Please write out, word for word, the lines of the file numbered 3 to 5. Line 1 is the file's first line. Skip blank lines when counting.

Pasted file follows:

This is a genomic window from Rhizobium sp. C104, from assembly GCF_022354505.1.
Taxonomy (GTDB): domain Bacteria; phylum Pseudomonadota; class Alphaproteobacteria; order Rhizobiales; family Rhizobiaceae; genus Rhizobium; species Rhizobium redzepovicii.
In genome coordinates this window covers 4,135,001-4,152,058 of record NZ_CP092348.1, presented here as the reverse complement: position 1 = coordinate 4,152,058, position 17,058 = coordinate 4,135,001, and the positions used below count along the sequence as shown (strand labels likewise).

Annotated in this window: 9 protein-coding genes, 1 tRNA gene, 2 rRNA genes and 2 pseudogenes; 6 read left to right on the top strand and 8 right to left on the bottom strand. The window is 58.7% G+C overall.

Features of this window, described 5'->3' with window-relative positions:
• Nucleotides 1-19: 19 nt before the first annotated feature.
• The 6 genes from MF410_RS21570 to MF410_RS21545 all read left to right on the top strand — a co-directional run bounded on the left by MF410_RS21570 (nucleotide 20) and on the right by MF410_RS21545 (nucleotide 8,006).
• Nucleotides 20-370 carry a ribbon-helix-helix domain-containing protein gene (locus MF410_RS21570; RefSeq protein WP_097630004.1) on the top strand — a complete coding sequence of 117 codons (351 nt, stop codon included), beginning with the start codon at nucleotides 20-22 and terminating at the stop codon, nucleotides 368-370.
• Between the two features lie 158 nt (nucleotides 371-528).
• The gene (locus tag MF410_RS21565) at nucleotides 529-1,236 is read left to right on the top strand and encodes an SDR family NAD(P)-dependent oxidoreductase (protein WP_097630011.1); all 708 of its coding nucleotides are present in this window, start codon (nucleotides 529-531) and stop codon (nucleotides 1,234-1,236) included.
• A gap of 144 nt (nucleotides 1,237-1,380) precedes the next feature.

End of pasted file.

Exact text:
In genome coordinates this window covers 4,135,001-4,152,058 of record NZ_CP092348.1, presented here as the reverse complement: position 1 = coordinate 4,152,058, position 17,058 = coordinate 4,135,001, and the positions used below count along the sequence as shown (strand labels likewise).

Annotated in this window: 9 protein-coding genes, 1 tRNA gene, 2 rRNA genes and 2 pseudogenes; 6 read left to right on the top strand and 8 right to left on the bottom strand. The window is 58.7% G+C overall.

Features of this window, described 5'->3' with window-relative positions: